QC behind explosive governance review reveals why it was delayed

The Royal Institution of Chartered Surveyors (RICS) made it “as difficult as possible” for people to contact the independent review into the body’s dismissal of four non-executive directors from its governing council, its author has said.

Alison Levitt QC, who led the review – the findings of which were published last week – said that the “RICS management and others on occasion” gave an “impression of reluctant acquiescence” from an early stage in her investigations.

The findings of the review, which was ordered by the RICS following a backlash among members against its treatment of the non-executives, has led to the resignations of four of its senior team.


Alison Levitt QC said she had already started writing her report when it was ‘completely changed’ by the last-minute disclosure of more than 400 documents

The non-executives – Amarjit Atkar, Simon Hardwick, Bruce McAra and Steve Williams – were ousted in November 2019 after refusing to accept the findings of an internal review into the handling of a critical financial report.

Chief executive Sean Tompkins, president Kathleen Fontana, governing council chair Chris Brookes and management board chair Paul Marcuse have all stepped down following the publication of Levitt’s report.

The RICS confirmed that Tompkins will not receive a £190,000 bonus next year following his resignation. The payment was part of £260,000 awarded his year despite the institution furloughing staff and making others redundant during the pandemic.

> Also read: RICS governance scandal: Coverage all in one place

The review’s findings have sent shockwaves through the membership of the 153-year old institution. They revealed that the RICS gave an “inaccurate and misleading” statement to The Sunday Times, which first reported that the non-executives had gone, saying that the body’s governing council had been “kept informed” of events leading up to the ousting of the four non-executives. Levitt said that the governing council had not been told anything meaningful until after the non-executives had been dismissed.

She also said that while a separate internal review into the future purpose of the RICS, chaired by Tompkins and Fontana, appeared prominently on the landing page of the RICS’ website, the indepdendent review was “enormously difficult to find”.

It was never given equal prominence to the future purpose review. Levitt added that the RICS “dragged its feet” when asked to update revised terms of reference for the independent review, only doing so “after much prompting” when she was already halfway through the investigation.

Law firm Fieldfisher, which carried out the bulk of the internal review into the handling of the financial report, also came in for significant criticism by Levitt. She said that, from the outset, the firm had taken a “partisan approach”, siding with the RICS executive team “without an objective analysis of the true merits of the situation”.

Levitt added that Fieldfisher had multiple conflicts of interest which they “appear either to have ignored or misjudged”. The firm also failed to provide important evidence until six months into the investigation.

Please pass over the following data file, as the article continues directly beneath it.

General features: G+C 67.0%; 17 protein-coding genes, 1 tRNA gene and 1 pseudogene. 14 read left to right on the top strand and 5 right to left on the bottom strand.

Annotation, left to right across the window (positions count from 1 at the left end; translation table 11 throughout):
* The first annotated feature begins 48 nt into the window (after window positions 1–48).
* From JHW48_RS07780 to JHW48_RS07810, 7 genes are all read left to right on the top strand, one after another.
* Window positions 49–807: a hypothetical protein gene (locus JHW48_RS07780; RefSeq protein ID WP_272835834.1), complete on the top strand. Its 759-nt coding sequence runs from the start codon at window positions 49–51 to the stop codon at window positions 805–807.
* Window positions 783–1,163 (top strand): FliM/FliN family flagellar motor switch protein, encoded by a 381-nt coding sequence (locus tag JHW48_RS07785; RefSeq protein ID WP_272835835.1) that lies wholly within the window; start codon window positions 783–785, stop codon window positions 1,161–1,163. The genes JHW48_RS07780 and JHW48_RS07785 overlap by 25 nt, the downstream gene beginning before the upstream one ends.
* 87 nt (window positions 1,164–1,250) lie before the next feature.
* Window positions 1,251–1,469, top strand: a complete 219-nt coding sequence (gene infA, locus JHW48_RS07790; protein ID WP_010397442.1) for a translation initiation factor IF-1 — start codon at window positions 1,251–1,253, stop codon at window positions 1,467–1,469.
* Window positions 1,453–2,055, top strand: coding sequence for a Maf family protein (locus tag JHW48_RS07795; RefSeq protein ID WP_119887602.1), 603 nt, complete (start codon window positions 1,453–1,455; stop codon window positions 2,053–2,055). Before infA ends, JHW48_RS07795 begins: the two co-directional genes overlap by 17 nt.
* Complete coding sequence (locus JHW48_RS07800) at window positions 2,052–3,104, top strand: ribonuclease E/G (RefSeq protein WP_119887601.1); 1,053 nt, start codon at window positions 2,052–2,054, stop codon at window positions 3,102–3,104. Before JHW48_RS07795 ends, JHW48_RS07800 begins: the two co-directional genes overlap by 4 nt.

Levitt said Fieldfisher’s last-minute disclosure of the 436 documents “completely changed” her report – which she had already started writing – providing clear evidence that the RICS’ senior leadership had been trying to find a way to oust the non-execs for months before their dismissal.

The evidence, which Levitt described as the most significant documentation she had seen as part of the investigation, made it necessary for her to ask for new written statements from all relevant witnesses. The review, originally due in July, was not published until last week.

A spokesperson for Fieldfisher said: “We are disappointed to note that some of the actions of the firm and the partners who were involved in seeking to help RICS, in what was an exceptionally difficult time for the organisation, have been criticised. Fieldfisher is committed to upholding the highest professional standards and believes that our partners did so in the overall context of the events reviewed by Alison Levitt QC.”

A spokesperson for the RICS said: “Governing council has accepted all the conclusions of Alison Levitt QC’s report and is implementing all her recommendations.”

One of Levitt’s key recommendations is that an ongoing internal review into the future of the institution, which had been chaired by Tompkins and Fontana, should now be conducted by an external reviewer.

Tell us what you think should happen next at the RICS

Now, we want you, our readers, to tell us what you think of the findings of the Levitt review.

Have the resignations come as a surprise? Does the report change how you feel about the RICS and its reputation? Which recommendations in the report stand out? Is another independent review into the RICS’ future purpose the right way to go? How quickly does the RICS need to take action to address the failures highlighted in the review?

This governance scandal throws up so many questions, and we want to know what you think about it all.

> To have your say, please email the news team at tom.lowe@building.co.uk